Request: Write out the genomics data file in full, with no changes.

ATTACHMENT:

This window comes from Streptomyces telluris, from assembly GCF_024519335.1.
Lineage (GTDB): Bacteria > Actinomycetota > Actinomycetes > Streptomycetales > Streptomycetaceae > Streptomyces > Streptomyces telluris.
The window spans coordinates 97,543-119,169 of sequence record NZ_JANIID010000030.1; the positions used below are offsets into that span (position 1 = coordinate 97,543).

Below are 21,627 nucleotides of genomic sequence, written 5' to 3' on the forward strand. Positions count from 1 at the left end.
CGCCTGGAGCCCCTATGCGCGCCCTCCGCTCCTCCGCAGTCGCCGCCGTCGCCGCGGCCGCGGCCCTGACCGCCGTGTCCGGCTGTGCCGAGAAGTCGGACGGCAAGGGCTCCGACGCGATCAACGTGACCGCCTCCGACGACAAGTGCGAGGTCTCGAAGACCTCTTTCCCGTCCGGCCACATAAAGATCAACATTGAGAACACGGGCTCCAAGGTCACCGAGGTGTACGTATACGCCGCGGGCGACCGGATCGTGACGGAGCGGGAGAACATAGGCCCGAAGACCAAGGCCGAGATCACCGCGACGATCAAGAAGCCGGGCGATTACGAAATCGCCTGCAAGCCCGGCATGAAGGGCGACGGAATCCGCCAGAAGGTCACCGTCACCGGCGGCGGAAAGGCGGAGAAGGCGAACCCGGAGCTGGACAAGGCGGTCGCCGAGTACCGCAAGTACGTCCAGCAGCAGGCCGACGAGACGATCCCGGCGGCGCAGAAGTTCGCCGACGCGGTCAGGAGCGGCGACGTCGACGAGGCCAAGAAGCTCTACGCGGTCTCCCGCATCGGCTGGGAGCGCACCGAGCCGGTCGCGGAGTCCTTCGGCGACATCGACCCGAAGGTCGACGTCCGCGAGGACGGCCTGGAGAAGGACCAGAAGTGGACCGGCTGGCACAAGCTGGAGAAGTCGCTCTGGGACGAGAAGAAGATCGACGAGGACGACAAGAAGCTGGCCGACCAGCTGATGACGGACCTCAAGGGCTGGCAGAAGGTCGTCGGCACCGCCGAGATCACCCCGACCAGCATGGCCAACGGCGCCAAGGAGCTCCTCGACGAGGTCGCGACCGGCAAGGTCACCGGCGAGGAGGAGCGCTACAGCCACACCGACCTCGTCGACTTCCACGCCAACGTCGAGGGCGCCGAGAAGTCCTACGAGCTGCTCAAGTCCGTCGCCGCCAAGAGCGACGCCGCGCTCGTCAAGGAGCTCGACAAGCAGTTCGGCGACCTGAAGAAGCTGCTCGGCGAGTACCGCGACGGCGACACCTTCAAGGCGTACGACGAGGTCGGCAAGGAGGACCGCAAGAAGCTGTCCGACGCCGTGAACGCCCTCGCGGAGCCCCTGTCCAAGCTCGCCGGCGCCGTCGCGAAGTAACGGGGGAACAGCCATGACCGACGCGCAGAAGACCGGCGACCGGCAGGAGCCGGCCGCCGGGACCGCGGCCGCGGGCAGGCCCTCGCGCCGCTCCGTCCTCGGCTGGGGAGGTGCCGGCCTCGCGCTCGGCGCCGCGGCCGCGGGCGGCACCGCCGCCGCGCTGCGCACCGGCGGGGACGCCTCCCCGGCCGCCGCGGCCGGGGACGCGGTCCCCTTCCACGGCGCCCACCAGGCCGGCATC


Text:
This window comes from Streptomyces telluris, from assembly GCF_024519335.1.
Lineage (GTDB): Bacteria > Actinomycetota > Actinomycetes > Streptomycetales > Streptomycetaceae > Streptomyces > Streptomyces telluris.
The window spans coordinates 97,543-119,169 of sequence record NZ_JANIID010000030.1; the positions used below are offsets into that span (position 1 = coordinate 97,543).

Below are 21,627 nucleotides of genomic sequence, written 5' to 3' on the forward strand. Positions count from 1 at the left end.
CGCCTGGAGCCCCTATGCGCGCCCTCCGCTCCTCCGCAGTCGCCGCCGTCGCCGCGGCCGCGGCCCTGACCGCCGTGTCCGGCTGTGCCGAGAAGTCGGACGGCAAGGGCTCCGACGCGATCAACGTGACCGCCTCCGACGACAAGTGCGAGGTCTCGAAGACCTCTTTCCCGTCCGGCCACATAAAGATCAACATTGAGAACACGGGCTCCAAGGTCACCGAGGTGTACGTATACGCCGCGGGCGACCGGATCGTGACGGAGCGGGAGAACATAGGCCCGAAGACCAAGGCCGAGATCACCGCGACGATCAAGAAGCCGGGCGATTACGAAATCGCCTGCAAGCCCGGCATGAAGGGCGACGGAATCCGCCAGAAGGTCACCGTCACCGGCGGCGGAAAGGCGGAGAAGGCGAACCCGGAGCTGGACAAGGCGGTCGCCGAGTACCGCAAGTACGTCCAGCAGCAGGCCGACGAGACGATCCCGGCGGCGCAGAAGTTCGCCGACGCGGTCAGGAGCGGCGACGTCGACGAGGCCAAGAAGCTCTACGCGGTCTCCCGCATCGGCTGGGAGCGCACCGAGCCGGTCGCGGAGTCCTTCGGCGACATCGACCCGAAGGTCGACGTCCGCGAGGACGGCCTGGAGAAGGACCAGAAGTGGACCGGCTGGCACAAGCTGGAGAAGTCGCTCTGGGACGAGAAGAAGATCGACGAGGACGACAAGAAGCTGGCCGACCAGCTGATGACGGACCTCAAGGGCTGGCAGAAGGTCGTCGGCACCGCCGAGATCACCCCGACCAGCATGGCCAACGGCGCCAAGGAGCTCCTCGACGAGGTCGCGACCGGCAAGGTCACCGGCGAGGAGGAGCGCTACAGCCACACCGACCTCGTCGACTTCCACGCCAACGTCGAGGGCGCCGAGAAGTCCTACGAGCTGCTCAAGTCCGTCGCCGCCAAGAGCGACGCCGCGCTCGTCAAGGAGCTCGACAAGCAGTTCGGCGACCTGAAGAAGCTGCTCGGCGAGTACCGCGACGGCGACACCTTCAAGGCGTACGACGAGGTCGGCAAGGAGGACCGCAAGAAGCTGTCCGACGCCGTGAACGCCCTCGCGGAGCCCCTGTCCAAGCTCGCCGGCGCCGTCGCGAAGTAACGGGGGAACAGCCATGACCGACGCGCAGAAGACCGGCGACCGGCAGGAGCCGGCCGCCGGGACCGCGGCCGCGGGCAGGCCCTCGCGCCGCTCCGTCCTCGGCTGGGGAGGTGCCGGCCTCGCGCTCGGCGCCGCGGCCGCGGGCGGCACCGCCGCCGCGCTGCGCACCGGCGGGGACGCCTCCCCGGCCGCCGCGGCCGGGGACGCGGTCCCCTTCCACGGCGCCCACCAGGCCGGCATC